Goon spots his nephew Ern, who he chases until Ern falls off his bike. The following illustrations are from Treyer Evans (1951), Dylan Roberts (1963), and Jenny Chapple (1966). In this case, the former artist's drawing is superior in just about every respect, it seems to me. I don't quite see how Jenny Chapple's plodding, weary Goon could have run Ern to ground in the way he did.

Top left. Treyer Evans illustration, 1951. Top right. Jenny Chapple illustration, 1968. Immediately above. Dylan Roberts illustration, 1965.

Ern too has heard about the disappearance of the Prince and wants to speak to Fatty about it as he has some insider info from the campsite. Having survived the encounter with his uncle, Ern meets up with the Find-Outers in Fatty’s shed. The Find-Outers tell Ern that Prince Bongawah's sister doesn't exist. That she was only ever Bets in disguise. Ern is astonished.


Fatty has to phone the inspector and tell him about the unfortunate coincidence of the Prince disappearing so shortly after the fictional Princess was introduced to Goon as a joke. Fatty then tells Goon about the deception. To begin with, Goon simply doesn't believe Fatty. Then Fatty shows him how easy it is for him to 'talk foreign', leaving Goon dumbstruck.

Jenny Chapple illustration, 1968

Fatty tries to make up for the deception and offers to work with Goon, but Goon turns down the offer. Goon finishes the chapter by declaiming pompously: 'I'm in charge, see, and I'll solve this mystery or my name's not Theophilus Goon.'


Fatty and the Find-Outers, plus Ern, are in Fatty's shed. This becomes a feel-good meeting if ever there was one, culminating in Fatty spontaneously delivering a poem and Ern responding to it in a stunned way.

The little Princess Bongawee
Was very small and sweet.
A princess from her pretty head
Down to her tiny feet.
She had a servant, Ern by name
A very stout young fella
Who simply loved to shield her with
A dazzling.

“STATE UMBRELLA!” yelled everyone, except Ern. There were more yells and laughs. Ern didn’t join in. He simply couldn’t understand how Fatty could be so clever. Fatty gave him a thump.

“Ern wake up. You look daft sitting there without a smile on your face. What’s up?”

“You’re a genius, Fatty, that’s what’s up,” said Ern. “The others don’t know it, because they don’t know how difficult it is to write portry. But I do. And you stand there and - and...”

“Spout it out,” said Fatty. “It’s easy that kind of stuff. I’m not a genius, Ern. Any one can do that sort of thing, if they think about it.”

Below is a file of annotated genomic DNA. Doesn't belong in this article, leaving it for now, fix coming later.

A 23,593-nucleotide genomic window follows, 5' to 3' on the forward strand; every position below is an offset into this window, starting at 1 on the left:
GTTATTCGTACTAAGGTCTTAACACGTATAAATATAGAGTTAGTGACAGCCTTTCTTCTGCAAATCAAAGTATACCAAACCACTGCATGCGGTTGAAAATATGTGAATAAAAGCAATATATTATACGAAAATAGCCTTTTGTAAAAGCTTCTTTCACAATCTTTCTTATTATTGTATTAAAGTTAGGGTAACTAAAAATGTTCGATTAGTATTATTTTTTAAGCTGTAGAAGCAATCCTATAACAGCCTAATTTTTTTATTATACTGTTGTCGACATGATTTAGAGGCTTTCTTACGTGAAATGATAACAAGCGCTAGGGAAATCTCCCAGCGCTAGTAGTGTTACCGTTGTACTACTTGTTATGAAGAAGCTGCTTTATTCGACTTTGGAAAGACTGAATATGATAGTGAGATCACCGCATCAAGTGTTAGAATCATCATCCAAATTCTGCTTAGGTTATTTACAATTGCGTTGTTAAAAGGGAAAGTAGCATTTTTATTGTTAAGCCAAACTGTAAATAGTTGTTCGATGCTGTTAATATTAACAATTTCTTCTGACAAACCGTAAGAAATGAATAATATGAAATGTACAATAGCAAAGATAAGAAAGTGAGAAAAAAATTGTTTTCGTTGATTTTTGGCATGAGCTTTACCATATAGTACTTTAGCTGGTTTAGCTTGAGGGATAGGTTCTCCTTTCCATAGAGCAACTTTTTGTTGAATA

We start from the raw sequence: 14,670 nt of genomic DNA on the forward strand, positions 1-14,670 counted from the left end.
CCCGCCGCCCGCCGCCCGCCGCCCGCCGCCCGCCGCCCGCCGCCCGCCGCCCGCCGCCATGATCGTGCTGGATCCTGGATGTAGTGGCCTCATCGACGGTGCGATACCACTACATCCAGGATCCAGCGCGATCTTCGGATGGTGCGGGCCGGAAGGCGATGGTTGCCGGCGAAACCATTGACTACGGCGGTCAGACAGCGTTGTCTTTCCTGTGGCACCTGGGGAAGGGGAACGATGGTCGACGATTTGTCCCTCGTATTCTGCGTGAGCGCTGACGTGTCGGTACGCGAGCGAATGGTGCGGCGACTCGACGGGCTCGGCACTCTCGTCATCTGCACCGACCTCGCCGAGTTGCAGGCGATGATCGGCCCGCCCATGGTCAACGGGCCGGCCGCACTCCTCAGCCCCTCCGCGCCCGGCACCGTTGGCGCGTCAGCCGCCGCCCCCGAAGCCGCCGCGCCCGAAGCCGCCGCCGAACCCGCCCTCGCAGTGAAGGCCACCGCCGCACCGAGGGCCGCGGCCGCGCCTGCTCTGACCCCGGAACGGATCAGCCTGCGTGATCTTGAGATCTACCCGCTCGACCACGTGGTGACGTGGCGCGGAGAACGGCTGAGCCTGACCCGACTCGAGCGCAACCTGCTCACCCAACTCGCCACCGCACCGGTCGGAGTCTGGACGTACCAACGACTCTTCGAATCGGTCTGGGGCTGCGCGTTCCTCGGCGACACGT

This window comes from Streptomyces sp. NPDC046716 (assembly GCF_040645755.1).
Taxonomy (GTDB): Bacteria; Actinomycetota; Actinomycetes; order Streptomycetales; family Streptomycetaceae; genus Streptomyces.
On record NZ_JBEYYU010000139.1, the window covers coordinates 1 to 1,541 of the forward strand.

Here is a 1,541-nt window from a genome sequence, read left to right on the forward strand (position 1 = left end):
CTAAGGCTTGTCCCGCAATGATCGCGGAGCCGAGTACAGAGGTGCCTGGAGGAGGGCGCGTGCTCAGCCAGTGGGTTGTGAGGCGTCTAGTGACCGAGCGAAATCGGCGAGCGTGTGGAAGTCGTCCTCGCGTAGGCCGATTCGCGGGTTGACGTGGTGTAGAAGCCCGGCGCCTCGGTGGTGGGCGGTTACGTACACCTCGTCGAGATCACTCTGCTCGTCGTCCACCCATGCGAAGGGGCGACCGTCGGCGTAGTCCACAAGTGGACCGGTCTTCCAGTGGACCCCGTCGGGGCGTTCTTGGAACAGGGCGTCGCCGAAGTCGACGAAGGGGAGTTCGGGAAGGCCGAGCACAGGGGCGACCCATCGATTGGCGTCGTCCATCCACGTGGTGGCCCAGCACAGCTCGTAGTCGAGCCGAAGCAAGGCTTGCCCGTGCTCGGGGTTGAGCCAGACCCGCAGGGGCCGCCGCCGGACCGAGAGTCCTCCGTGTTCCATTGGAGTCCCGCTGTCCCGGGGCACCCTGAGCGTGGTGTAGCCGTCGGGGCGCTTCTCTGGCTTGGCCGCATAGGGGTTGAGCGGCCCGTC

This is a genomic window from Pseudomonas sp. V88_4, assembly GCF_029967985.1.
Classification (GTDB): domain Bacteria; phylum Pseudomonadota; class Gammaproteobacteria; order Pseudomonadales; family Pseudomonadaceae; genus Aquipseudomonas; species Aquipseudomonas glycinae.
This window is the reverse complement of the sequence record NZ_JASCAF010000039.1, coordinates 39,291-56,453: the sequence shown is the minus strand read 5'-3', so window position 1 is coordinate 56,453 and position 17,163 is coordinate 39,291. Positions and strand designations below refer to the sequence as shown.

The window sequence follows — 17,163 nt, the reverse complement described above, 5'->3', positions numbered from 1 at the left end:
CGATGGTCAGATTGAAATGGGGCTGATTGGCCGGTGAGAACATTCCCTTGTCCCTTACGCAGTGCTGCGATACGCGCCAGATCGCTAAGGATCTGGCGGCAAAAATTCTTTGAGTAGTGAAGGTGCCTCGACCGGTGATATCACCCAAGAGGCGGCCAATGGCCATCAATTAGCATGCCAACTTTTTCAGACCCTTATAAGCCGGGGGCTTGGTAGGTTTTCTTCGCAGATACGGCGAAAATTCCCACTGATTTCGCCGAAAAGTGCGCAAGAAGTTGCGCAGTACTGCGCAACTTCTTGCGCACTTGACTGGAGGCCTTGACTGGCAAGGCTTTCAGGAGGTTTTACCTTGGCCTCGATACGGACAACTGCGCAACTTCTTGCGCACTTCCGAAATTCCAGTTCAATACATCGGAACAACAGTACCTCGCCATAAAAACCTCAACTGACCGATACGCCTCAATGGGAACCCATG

“But that’s just it,” said Ern. “You don’t even think about it. It’s like turning on a tap. Out it comes. Coo, lovaduck! If I could do portry like that I’d think meself cleverer than the King of England.”

“Then you’d be wrong,” said Fatty. “Cheer up, Ern. One of these days your portry will come gushing out and then you’ll be miserable because you won’t be able to write it down fast enough.”

“I’d get a shock if it did,” said Ern, putting away his dirty little notebook with a sigh. “I’m proud to know you, Fatty. If the others don’t know a genius when they see one, I do. I’m not a very clever fellow, but I know good brains when I come across them. I tell you, you’re a genius.”

Their exchange reminds me of the dialogue between Enid (representing Fatty, as it were) and the Professor of Psychology, Peter McKellar, (who held Enid in the same sort of esteem as Ern did Fatty) in 1953, a couple of years after she’d written
The Mystery of the Vanished Prince. Indeed, Enid is almost having a conversation with herself, trying to assess the quality of her gift, in advance of discussing it with Peter McKellar when she used such phrases as ‘like turning on a tap’ about her own ability to extemporise.


Fatty reckons a visit to the campsite is in order. He says that they won’t use the ferry (symbolised by the sailing boat in the satellite view of Bourne End below). That if they go round by the bridge it won’t take long on their bikes. Now there is no plot reason for Enid to mention ferries or bridges, she could simply have stuck with what she’d first said about the campsite being in the hills between Marlow and Peterswood. She’s only expressed it this way to take into account the real geography of Bourne End and Marlow, as can be seen by the following map. Marlow is on the left. Bourne End, effectively Peterswood, is on the right. The red line marks the triumphal march of Princess Bongawee and entourage towards the river and a major humiliation of Goon. The dark blue line is the way that the Find-Outers had to cycle to the campsite which was